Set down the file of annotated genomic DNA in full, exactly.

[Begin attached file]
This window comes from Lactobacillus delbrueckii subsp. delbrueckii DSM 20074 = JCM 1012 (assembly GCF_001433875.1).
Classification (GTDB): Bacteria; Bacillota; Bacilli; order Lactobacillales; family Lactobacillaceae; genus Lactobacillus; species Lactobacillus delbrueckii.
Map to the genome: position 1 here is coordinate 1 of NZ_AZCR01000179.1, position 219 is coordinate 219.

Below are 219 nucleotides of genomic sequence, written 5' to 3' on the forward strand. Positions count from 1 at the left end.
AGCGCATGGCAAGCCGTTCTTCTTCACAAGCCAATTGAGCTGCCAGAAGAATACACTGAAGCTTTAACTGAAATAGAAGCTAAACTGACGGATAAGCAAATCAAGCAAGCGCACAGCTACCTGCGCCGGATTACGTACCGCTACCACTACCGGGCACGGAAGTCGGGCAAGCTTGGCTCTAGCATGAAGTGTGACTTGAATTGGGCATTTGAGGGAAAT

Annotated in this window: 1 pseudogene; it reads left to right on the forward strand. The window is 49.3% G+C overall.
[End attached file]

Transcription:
This window comes from Lactobacillus delbrueckii subsp. delbrueckii DSM 20074 = JCM 1012 (assembly GCF_001433875.1).
Classification (GTDB): Bacteria; Bacillota; Bacilli; order Lactobacillales; family Lactobacillaceae; genus Lactobacillus; species Lactobacillus delbrueckii.
Map to the genome: position 1 here is coordinate 1 of NZ_AZCR01000179.1, position 219 is coordinate 219.

Below are 219 nucleotides of genomic sequence, written 5' to 3' on the forward strand. Positions count from 1 at the left end.
AGCGCATGGCAAGCCGTTCTTCTTCACAAGCCAATTGAGCTGCCAGAAGAATACACTGAAGCTTTAACTGAAATAGAAGCTAAACTGACGGATAAGCAAATCAAGCAAGCGCACAGCTACCTGCGCCGGATTACGTACCGCTACCACTACCGGGCACGGAAGTCGGGCAAGCTTGGCTCTAGCATGAAGTGTGACTTGAATTGGGCATTTGAGGGAAAT

Annotated in this window: 1 pseudogene; it reads left to right on the forward strand. The window is 49.3% G+C overall.